Jeff Hansen CMP Camp Perry distinguished badge marksman Lou Hansen grandpa grandfather
Shooting medals from 1920s and 1930s with picture of Lou Hansen and his brothers.

My Grandpa was really humble – never said much about his trips to Camp Perry or his accomplishments there. Seeing the contents of the box, my grandfather became an even bigger hero to me. The medals he earned that impressed me the most were the three President’s Hundred brassards from 1935, 1936 and 1937 – along with many others.

I grew up looking at those medals thinking I wish I could do that maybe, someday. My life moved forward. My dad, a U.S Air Force veteran, and I both loved hunting, fishing, and shooting and still went as often as we could. Later, I got married and now have three daughters and one son. As my family grew up, we also enjoyed hunting, fishing, and shooting together.

Then, life threw some blows. My dad passed away suddenly in November 2014, and my mom fought a fierce battle with cancer for a few years before passing away in March 2018. Not long after she passed away, I found myself hanging [my grandpa’s] medals on the wall in my own home. Seeing them there got me thinking about how awesome it would be to go to Ohio and watch the President’s Match – not shoot, just watch.

In July 2018, I went. I’ve got to admit there were a few tears in my eyes driving between the two iconic lighthouses at the entrance to Camp Perry. I loved it.

The year I came happened to be the year SFC Brandon Green of the U.S. Army Marksmanship Unit cleaned the President’s Match — a record that still holds today. I got to talking to one of the Army Reserve team guys, asking him questions about competing, and he couldn’t believe I was there just to watch. I showed him some pictures of my grandfather’s medals, scorebook, and of Camp Perry in the 1930s. Matt Goad and Jon Arcularius of the Army Reserve team came over to look at them.

They said, “Hey, you can’t come all the way out here with a family history like that and not shoot here!”

Jeff Hansen CMP Camp Perry distinguished badge marksman Lou Hansen grandpa grandfather

They offered to sign me up for the NTI match the following day and even said they would get a rifle, ammo, and anything else I would need. That was so awesome, but I couldn’t make it work – I was flying back home the next day. Although I didn’t shoot, they did get me all the information I needed to get started.

I loved every minute of my first Camp Perry trip. It was because of the people there, showing me such kindness and taking me under their wings, that I thought, “I’ve shot all my life and hunted, and I’ve always liked marksmanship. This is something I can do.”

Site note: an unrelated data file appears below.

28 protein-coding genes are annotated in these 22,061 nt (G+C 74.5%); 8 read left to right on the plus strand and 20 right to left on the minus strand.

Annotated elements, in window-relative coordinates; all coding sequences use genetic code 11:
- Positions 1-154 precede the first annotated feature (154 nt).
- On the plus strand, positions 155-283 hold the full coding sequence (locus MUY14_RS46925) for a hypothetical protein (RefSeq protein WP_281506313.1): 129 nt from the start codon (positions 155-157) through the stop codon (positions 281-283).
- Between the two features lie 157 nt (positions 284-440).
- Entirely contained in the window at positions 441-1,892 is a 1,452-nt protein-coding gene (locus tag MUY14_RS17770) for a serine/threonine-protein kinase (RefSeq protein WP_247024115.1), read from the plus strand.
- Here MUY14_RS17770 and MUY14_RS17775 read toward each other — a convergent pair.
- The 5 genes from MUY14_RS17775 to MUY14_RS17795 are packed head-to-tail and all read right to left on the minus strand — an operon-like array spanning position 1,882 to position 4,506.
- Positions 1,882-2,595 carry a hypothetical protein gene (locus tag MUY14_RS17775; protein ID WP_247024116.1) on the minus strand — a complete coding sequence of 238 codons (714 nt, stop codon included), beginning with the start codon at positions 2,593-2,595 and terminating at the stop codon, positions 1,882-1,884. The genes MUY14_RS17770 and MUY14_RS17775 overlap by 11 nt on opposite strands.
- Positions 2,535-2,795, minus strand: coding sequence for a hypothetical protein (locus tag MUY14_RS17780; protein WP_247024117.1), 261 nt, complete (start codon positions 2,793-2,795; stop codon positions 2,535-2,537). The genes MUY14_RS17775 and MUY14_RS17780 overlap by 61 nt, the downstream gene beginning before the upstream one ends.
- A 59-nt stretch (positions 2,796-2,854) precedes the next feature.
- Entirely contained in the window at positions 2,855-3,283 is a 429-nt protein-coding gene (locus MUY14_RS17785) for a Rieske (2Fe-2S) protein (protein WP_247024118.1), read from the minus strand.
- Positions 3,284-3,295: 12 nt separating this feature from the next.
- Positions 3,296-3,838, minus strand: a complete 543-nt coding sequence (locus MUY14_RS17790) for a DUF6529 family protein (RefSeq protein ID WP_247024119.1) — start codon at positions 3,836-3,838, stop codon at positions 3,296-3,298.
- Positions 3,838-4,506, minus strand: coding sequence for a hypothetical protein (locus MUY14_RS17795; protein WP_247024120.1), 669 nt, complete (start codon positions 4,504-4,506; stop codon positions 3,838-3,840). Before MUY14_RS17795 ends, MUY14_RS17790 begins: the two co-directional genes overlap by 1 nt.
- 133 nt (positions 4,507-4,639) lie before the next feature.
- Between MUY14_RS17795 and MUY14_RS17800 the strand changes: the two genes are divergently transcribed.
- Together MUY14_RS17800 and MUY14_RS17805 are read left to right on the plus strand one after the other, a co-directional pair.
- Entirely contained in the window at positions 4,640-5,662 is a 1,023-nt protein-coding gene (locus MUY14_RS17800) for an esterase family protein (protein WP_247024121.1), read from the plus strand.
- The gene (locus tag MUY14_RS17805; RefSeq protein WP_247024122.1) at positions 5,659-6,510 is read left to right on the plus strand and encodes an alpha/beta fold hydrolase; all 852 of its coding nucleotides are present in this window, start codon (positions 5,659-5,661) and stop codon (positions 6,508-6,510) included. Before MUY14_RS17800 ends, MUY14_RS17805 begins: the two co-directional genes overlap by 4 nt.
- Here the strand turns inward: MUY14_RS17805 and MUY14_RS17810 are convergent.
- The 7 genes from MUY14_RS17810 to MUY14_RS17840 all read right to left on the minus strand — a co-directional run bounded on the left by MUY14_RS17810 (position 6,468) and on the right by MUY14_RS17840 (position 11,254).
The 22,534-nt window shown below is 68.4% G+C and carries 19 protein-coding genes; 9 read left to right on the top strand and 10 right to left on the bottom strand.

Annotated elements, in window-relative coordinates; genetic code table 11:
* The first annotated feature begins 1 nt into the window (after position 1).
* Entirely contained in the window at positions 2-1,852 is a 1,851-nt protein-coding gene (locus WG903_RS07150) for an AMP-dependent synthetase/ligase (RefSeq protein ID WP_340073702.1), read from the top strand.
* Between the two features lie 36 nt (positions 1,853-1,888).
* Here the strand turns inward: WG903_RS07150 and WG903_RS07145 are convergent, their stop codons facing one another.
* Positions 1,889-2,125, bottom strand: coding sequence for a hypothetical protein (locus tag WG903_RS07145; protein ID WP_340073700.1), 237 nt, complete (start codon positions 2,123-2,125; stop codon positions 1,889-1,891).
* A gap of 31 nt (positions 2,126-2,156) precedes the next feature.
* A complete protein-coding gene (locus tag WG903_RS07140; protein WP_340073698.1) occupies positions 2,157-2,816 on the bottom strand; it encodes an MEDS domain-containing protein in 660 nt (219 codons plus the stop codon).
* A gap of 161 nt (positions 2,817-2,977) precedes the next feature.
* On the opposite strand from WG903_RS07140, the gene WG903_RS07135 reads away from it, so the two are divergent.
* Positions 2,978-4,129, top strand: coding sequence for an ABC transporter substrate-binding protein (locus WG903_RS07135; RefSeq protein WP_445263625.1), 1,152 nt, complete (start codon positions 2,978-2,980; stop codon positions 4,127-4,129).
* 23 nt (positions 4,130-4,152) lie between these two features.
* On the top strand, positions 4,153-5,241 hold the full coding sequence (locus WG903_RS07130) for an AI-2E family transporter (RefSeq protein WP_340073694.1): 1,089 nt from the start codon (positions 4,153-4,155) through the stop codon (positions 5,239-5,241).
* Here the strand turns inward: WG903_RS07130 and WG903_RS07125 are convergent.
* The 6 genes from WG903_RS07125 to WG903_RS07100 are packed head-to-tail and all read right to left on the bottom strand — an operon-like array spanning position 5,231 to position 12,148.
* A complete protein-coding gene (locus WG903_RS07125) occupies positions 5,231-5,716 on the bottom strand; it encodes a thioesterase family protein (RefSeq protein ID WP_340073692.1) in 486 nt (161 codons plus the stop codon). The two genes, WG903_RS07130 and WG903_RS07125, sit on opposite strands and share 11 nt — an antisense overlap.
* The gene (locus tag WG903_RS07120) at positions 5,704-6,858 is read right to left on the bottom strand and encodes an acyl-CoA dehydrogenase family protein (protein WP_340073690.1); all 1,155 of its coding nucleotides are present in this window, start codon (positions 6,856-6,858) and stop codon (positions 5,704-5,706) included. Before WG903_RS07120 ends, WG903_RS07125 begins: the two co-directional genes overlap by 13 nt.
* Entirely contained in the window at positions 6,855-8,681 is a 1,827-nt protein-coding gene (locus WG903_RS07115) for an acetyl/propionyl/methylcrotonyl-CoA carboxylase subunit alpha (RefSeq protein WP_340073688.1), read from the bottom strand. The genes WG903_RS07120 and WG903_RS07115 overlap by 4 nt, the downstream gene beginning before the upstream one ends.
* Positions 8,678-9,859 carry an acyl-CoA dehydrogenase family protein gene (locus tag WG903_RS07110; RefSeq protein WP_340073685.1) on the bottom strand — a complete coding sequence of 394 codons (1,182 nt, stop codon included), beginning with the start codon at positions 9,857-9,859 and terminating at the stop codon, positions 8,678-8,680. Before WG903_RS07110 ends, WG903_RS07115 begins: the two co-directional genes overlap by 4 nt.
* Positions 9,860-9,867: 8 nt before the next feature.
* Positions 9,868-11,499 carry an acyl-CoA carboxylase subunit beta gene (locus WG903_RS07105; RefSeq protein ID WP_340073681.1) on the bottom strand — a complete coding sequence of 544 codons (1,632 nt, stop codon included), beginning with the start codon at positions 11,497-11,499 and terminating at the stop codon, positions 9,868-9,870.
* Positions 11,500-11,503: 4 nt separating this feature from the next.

When I got home, I ordered a White Oak upper and started changing parts on my AR-15 to make it ready for matches. I was ready in the spring of 2019 and started shooting mostly small matches.

Jeff Hansen CMP Camp Perry distinguished badge marksman Lou Hansen grandpa grandfather
Grandpa Lou was humble and never talked about his achievements at Camp Perry.

At first, all I wanted to do with my rifling career was get a President’s Medal — following in my Grandpa’s footsteps. I didn’t know what “going Distinguished” was all about. I got a Silver Achievement Medal in the first match I went to, then started to go to more matches. Through that, I caught wind that winning President’s is one thing, but you’ll get to President’s if you excel your skills and go Distinguished. So, that became the new goal.

By summer, I was traveling to EIC matches and earned my first points at Nampa, Idaho, on July 21, 2019. After that, it was time to head back to Perry for the President’s and the NTI.

I didn’t do as well as I wanted, but it was an amazing experience to be competing where my grandfather had. I struggled the rest of the year and didn’t earn any more points until 2020. It was tough trying to find matches during COVID, but I ended up earning 12 more points by the end of the year. I missed a hard leg at Twentynine Palms, California, by X-Count, and things got tough after that.

I figured I needed to step up the way I was practicing, so I got a Shot Marker electronic target system and some wind flags so I could practice full distance. I’m very lucky that I can practice 30 minutes from home any time I want on public land.

Jeff Hansen CMP Camp Perry distinguished badge marksman Lou Hansen grandpa grandfather
At the 2022 National Matches, Jeff fired a superb 199-5X at the 600-yard line.

Starting in the first part of December, I had some extremely hard things going on in my personal life, and I didn’t feel like practicing. I didn’t even pick up my rifle for two months. I missed the first EIC in Phoenix in January, and before I knew it, February was half gone. Then, one of my friends talked me into going to the Western CMP Games in Phoenix in March.

Jeff Hansen CMP Camp Perry distinguished badge marksman Lou Hansen grandpa grandfather

Practice was tough, and sometimes I wondered why I was even trying. Tons of things were going wrong, and I was about DONE. I wanted to quit, many times. [But then] Western Games was fun, and I did well, but gained no points.